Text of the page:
With great reward, comes great risk, and vice-versa, especially in the biotech/small pharma sector.
For months Keryx Biopharmaceuticals (KERX) was drawing increased investor attention, and as is usually the case in this sector, much of it was speculative attention based on pending results from a Phase III trial for Perifisone, which Keryx in-licensed from Aeterna Zentaris (AEZS) as a potential first-in-class oral anti-cancer drug.
The rewards came along with all the attention.
After trading for right around a buck during the Phase II trials for Perifisone, and Keryx's other late stage product candidate, Zerenex, shares quickly spiked as the company reached the Phase III stages of development and ultimately spiked to well over six dollars in 2010 before setting a high of over $5.50 during the most recent 52 week period.
Shares had since retreated, but spiked again as some high-profile blogging earlier this year had the company back in the headlines with debates as to whether the trial would be successful or not. While it's routine to expect a runup in the share price of a company before a significant catalyst such as Phase III trial results is due, it's also routine for many investors to take advantage of such spikes and sell some trading shares into any run in order to ensure banking profits in case the catalyst does not turn out in favor of the longs.
We often suggests that it's a wise strategy to do just that.
In fact, in the case of Keryx, red flags became even more apparent when the headlines were no longer about the "meat and potatoes" of the company, as I mentioned a few weeks ago, and became more about the personalities commenting on the company.
Having already banked significant gains during the most recent runup, KERX had offered investors a chance to bank some profit before the big news hit the wires.
Of course hindsight is 20/20, as they say, and it's easy for investors to say now that the previous spike was a good time to sell, but that's why in this volatile sector, one has to have a happy trigger finger no matter how promising a story looks. It's worse, in my opinion, to not have sold at least a few shares to bank some profit into a run than it is to hold it all only to watch a stock drop significantly - and with it the chances of ever banking the profit again.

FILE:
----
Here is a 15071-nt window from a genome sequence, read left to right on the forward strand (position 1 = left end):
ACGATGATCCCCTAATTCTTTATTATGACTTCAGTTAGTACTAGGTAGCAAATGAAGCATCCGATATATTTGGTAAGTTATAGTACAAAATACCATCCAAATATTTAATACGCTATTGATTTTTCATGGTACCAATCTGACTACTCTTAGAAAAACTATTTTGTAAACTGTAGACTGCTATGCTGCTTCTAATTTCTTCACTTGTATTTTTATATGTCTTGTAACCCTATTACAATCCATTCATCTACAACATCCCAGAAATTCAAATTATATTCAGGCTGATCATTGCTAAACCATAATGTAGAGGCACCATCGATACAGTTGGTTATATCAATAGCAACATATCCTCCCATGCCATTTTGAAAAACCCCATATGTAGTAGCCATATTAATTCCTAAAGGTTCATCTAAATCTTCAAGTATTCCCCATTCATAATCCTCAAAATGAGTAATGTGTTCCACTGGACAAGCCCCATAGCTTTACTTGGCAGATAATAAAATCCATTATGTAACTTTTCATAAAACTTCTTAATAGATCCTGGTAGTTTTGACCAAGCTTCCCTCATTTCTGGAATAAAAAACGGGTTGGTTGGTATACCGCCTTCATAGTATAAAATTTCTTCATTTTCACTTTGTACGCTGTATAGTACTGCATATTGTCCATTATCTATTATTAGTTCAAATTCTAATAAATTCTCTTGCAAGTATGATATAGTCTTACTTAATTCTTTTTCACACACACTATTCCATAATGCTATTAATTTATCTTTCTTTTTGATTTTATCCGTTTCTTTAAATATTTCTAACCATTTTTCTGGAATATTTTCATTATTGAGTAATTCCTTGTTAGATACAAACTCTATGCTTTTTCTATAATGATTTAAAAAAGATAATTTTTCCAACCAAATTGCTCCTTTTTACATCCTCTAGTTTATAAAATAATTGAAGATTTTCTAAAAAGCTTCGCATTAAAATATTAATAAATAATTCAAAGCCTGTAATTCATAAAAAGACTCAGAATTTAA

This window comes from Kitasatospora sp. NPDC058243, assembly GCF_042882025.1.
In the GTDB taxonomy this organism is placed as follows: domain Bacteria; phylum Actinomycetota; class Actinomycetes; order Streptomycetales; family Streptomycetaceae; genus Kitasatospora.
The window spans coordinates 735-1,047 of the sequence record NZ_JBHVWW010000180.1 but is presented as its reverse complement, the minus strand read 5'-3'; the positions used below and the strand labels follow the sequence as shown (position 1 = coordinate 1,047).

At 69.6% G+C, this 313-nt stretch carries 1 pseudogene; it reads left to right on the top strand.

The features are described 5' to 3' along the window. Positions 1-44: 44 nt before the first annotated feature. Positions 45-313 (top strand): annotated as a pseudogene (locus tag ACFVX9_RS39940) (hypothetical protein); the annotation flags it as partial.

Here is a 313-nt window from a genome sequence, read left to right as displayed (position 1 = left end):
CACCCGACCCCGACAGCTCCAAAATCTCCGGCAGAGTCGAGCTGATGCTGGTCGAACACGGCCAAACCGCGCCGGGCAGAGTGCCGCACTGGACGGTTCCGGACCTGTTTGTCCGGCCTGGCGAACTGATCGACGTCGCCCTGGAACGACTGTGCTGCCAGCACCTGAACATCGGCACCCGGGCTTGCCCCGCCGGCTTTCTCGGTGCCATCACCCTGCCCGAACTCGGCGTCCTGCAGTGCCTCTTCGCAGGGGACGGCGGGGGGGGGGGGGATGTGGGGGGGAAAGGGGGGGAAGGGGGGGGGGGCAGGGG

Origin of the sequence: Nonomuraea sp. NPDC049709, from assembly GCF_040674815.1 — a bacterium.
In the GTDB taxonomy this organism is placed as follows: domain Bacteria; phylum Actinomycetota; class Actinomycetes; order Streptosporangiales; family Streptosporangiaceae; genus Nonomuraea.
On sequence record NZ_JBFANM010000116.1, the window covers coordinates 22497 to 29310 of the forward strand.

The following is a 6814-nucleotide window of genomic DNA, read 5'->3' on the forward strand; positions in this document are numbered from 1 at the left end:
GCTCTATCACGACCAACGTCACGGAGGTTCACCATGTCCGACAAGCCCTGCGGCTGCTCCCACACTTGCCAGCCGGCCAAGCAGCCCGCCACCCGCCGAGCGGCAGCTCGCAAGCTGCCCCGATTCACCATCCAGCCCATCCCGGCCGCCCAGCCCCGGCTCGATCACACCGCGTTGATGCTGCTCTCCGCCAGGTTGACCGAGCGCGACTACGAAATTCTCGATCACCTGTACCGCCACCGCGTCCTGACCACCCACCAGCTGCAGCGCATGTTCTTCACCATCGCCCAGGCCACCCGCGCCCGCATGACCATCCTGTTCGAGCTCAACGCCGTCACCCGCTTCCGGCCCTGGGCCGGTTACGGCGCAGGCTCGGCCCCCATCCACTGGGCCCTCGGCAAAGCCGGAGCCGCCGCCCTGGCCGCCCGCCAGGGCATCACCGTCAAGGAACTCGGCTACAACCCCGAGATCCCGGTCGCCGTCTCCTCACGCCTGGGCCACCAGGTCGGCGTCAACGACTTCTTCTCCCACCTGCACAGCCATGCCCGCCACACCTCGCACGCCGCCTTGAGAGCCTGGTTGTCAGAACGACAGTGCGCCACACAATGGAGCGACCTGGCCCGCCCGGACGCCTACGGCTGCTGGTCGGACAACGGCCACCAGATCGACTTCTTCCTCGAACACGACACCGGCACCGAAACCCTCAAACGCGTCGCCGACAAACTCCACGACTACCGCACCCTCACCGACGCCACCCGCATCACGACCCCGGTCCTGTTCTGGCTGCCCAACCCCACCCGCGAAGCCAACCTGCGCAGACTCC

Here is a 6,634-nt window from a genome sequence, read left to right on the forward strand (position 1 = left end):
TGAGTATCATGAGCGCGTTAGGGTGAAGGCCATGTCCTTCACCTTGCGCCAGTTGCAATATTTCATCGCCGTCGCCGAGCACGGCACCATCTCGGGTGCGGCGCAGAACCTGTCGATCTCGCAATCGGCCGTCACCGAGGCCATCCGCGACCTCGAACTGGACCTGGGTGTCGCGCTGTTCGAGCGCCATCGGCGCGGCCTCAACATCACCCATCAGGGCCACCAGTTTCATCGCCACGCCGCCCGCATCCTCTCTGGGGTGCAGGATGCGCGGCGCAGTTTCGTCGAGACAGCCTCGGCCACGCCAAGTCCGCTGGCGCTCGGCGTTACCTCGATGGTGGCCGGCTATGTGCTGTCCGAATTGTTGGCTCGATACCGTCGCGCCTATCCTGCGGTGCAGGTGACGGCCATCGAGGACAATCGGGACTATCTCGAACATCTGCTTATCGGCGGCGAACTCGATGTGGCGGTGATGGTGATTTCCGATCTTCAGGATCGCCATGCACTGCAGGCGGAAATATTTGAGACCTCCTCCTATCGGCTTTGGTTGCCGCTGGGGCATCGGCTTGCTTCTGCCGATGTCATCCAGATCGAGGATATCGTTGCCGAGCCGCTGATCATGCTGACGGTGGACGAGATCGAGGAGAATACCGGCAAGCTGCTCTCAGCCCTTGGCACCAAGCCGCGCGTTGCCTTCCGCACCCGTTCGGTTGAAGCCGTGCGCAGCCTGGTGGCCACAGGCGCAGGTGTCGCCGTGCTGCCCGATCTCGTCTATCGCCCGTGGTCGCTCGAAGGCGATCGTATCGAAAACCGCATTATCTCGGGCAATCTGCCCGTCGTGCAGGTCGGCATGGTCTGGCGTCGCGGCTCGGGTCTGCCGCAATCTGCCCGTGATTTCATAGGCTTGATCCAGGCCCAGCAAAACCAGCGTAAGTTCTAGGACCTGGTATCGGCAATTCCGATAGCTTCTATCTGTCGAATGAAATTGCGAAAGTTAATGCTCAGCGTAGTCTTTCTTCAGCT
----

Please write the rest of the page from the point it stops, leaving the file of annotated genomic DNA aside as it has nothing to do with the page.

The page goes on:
I mentioned earlier this week that I've tried both strategies in my day, so I'm speaking from personal experience with that one.
As it turns out, Keryx announced the Perifisone results early Monday morning - and they weren't good.
Shares plunged by over 60% on monumental volume, indicating that there's not many sticking around to wait on Zerenex results. Phase III results from a trial testing Zerenex as a treatment for end stage renal disease (ESRD) patients with hyperphosphatemia are due in the fourth quarter of this year, but Zerenex does not have near the market potential as had Perifisone, another reason why investors have decides to bail in droves on Monday.
It's always a disappointment to see drugs fail - although many popular bloggers tend to enjoy seeing drugs fail - as patients gain hope and Doctors put faith in developing potentially life-altering treatments for the benefit of mankind, but the Keryx story is also a stark reminder of the inherent risk associated with playing around in this sector.
At the end of the day, there's a fine balance between taking part in the advancement of medicine and protecting your investment, and that's why it's always been my opinion that it's best to play the speculative spikes in order to at least be on house money - if not already ahead of the game - by the time the big news comes out.
Although Keryx is not a one-trick pony and has a backup plan - as well as some money in the bank - as I mentioned above, the market potential for Zerenex is not as significant as it was for Perifisone. The mass exodus on Monday also indicates that the one could drop further before it's all said and done. KERX gave it a fine go with Perifisone and the stock has provided more than its share of opportune buys and sells over the past few years, but I think this one needs a breather.
Disclosure: No position.